Stevens says Iraq administrator needs more money, sooner

Bush administration is expected to request another $40 billion to $50 billion for 2004

Posted: Monday, August 25, 2003

ANCHORAGE - The U.S. administrator for Iraq needs more money before the end of the year to finance rebuilding efforts there, Alaska Sen. Ted Stevens said Saturday.

L. Paul Bremer called Stevens to discuss ongoing attacks on U.S.-led military personnel and Iraq's own infrastructure, which is slowing efforts to get the nation back on its feet.

Stevens, who was at home in Girdwood, told The Associated Press he spoke to Bremer Saturday morning.

Stevens, an Alaska Republican, said Iraq is scheduled to get more money in February. The White House is expected to request another $40 billion to $50 billion for 2004.

But Stevens said after talking with Bremer, he now understands additional money will be needed before then, probably in December. While Bremer did not specify an amount, Stevens said it is likely between $2 billion and $3 billion.

Defense Department officials have said U.S. operations are costing about $3.9 billion monthly.

"I told him I would do my very best to help him," Stevens said. "I think we have to get things on a straight path and finish the peace process."

Stevens, who is chairman of the Senate Appropriations Committee, said he talks to Bremer monthly about the situation in Iraq.

In July, Bremer estimated that rebuilding Iraq could cost $100 billion.

Stevens said there are two possible options for getting the additional money to Iraq: The money could be added to existing bills before the current fiscal year ends Sept. 30, or it could be requested in a supplemental bill in the next fiscal year beginning Oct. 1.

Stevens said his conversation with Bremer focused on three issues.

Bremer told Stevens that while Baath Party loyalists to Saddam Hussein pose no strategic threat, their continued attacks are disruptive to the peace process.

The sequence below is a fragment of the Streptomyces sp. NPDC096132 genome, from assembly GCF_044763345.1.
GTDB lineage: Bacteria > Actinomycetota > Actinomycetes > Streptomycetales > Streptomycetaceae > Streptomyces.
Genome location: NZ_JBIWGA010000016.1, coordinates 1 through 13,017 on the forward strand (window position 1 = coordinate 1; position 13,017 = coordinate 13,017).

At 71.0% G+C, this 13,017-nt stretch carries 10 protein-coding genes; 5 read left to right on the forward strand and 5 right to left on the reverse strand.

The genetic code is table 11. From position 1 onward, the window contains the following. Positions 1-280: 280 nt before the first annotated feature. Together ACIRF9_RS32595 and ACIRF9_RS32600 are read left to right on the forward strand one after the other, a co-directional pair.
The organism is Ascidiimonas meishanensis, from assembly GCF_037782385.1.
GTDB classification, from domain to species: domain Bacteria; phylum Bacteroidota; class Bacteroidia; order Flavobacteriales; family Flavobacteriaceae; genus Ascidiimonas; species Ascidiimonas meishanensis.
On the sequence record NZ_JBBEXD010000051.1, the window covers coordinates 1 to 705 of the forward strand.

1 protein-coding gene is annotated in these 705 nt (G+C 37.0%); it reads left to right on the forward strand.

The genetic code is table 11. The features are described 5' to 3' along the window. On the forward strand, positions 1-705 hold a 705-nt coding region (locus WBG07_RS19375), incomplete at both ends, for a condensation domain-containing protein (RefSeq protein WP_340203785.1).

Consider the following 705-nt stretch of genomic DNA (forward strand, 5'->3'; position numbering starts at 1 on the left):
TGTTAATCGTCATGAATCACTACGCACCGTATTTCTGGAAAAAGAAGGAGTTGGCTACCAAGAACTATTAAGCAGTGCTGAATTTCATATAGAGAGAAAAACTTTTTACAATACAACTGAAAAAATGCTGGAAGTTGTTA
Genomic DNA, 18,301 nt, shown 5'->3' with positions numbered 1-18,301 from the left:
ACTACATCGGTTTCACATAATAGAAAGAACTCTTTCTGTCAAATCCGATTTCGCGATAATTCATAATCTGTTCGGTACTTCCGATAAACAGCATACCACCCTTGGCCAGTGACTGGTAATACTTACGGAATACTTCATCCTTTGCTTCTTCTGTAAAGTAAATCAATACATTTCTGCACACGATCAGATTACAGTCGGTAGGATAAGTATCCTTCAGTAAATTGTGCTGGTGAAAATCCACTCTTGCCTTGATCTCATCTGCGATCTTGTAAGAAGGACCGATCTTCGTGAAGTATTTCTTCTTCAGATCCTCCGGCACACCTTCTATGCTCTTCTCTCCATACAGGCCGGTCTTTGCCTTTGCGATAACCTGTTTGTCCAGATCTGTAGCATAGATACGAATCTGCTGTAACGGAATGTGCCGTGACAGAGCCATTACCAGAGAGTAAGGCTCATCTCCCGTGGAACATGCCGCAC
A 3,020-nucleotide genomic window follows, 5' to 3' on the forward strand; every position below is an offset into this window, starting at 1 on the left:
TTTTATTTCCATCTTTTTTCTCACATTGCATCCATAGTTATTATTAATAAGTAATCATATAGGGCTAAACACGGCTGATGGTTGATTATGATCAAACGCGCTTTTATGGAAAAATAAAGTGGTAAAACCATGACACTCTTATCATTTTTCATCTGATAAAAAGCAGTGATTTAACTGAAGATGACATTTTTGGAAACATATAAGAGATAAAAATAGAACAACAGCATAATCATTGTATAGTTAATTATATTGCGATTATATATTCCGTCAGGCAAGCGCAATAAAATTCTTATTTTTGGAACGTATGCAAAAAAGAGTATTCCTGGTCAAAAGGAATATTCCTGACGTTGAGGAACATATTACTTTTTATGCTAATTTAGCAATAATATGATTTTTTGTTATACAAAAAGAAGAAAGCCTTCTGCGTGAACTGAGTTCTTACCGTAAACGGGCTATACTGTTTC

He also said U.S.-led coalition forces are dealing with a large number of foreign terrorists who infiltrated the country after the official end of the war.

And Bremer said rebuilding efforts are being hampered by attacks from Iraqis themselves, many of whom Bremer suspects are the approximately 100,000 criminals Hussein released from jail before the war.

Attacks by terrorists are posing particularly difficult problems, Bremer told Stevens.

"The terrorists are blowing up pipelines and power lines," the senator said. "When they do that they are stopping the cash flow."

Stevens said he plans to visit Baghdad in mid-October with five to seven other Appropriations Committee members.

Bremer, at a Saturday news conference, also focused on the security problems and promised that the continued violence would not slow U.S.-led coalition efforts to rebuild the country.

His remarks came after a guerrilla attack in southern Iraq killed three British soldiers. A suicide bombing of U.N. headquarters earlier this week killed at least 23 people.

"We have never hidden the fact that we have security problems in Iraq," Bremer said.



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